For this science project, you will use a smartphone and Google's Science Journal app to measure light intensity levels. Science Journal is an app that lets you record data using sensors that are built into many smartphones, including a light sensor. You can learn how to use the Science Journal app here and how to use the light sensor here. The light sensor measures light intensity in units of lux (lx), which is a measure of how much light falls on a certain area.
Setting Up Your Experiment
- Familiarize yourself with the Science Journal App and light sensor.
- Start with this activity. It will help you find the exact location of the light sensor on your phone or tablet and briefly explains the light intensity readings.
- Test if the sensor of your phone (or tablet) is suited for this project. To do this, switch to graph mode and slowly move your phone towards and away from a light bulb. The graph should look relatively smooth (Figure 3, top). If the reading moves in large steps (Figure 3, bottom), the light sensor in this phone or tablet is not suited for this project. See if you can use a different phone or tablet instead.
Figure 3. Light intensity graphs recorded while moving the phone slowly towards a light bulb. Some sensors yield a relatively smooth graph (top), while others yield a step-wise graph (bottom). The latter type will not work well for this project.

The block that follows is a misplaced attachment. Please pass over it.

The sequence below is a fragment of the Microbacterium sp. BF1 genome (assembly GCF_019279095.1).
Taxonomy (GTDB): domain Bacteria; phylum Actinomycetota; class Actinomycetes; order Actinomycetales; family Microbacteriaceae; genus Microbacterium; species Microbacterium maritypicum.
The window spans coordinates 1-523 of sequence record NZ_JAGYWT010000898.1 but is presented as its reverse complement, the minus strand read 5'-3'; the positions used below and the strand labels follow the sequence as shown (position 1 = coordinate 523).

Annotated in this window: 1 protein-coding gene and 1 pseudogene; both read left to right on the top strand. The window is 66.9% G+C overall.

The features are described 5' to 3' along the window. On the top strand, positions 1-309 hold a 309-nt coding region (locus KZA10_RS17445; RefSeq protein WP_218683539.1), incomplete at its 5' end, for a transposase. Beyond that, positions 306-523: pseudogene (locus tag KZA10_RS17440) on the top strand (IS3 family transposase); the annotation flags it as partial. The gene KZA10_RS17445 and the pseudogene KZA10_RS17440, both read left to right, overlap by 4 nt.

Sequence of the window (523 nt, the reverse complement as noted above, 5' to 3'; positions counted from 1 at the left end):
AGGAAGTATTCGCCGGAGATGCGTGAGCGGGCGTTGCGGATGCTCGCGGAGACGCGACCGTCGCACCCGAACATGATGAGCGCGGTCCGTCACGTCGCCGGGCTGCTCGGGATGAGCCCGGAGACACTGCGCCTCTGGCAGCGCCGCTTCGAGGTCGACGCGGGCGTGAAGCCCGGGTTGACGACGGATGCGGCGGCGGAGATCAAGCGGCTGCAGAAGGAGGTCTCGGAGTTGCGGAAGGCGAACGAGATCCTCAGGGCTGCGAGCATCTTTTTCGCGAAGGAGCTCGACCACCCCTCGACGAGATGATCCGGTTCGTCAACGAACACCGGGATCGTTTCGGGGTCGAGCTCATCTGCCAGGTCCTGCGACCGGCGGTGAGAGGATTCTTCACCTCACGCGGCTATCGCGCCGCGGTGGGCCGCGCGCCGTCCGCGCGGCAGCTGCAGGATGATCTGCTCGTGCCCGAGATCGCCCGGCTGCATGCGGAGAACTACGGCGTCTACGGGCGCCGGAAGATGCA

You may notice that different light bulbs with the same power rating (or watt value) can yield different lux measurements. This is because a lux measurement favors some wavelengths (colors) over others in order to mimic the human eye's perception of light, and different types of light bulbs emit different sets of wavelengths. This is not a problem for this project, as you will only use one type of bulb.
- Choose a light source.
- Any type of light bulb where the light shines equally in all directions is fine as a light source. Note that if you choose a lamp, you might need to remove the lamp shade so that the bulb is exposed. Figure 4 shows some good choices of incandescent and fluorescent light bulbs. The bulbs in Figure 5 direct light forward. Those do not work effectively to model stars.
Figure 4. Examples of incandescent light bulbs (right) and a fluorescent light bulb (left) that are good choices to model a star.
Figure 5. Directional light bulbs are not good choices to model a star.
- Find a place to take measurements.
- Find an area that is approximately two by three meters in a room that can be darkened (like a room without windows or one where you can close the window blinds if there are windows). For brighter bulbs, you might need a larger space.
- Remove shiny items that can reflect light.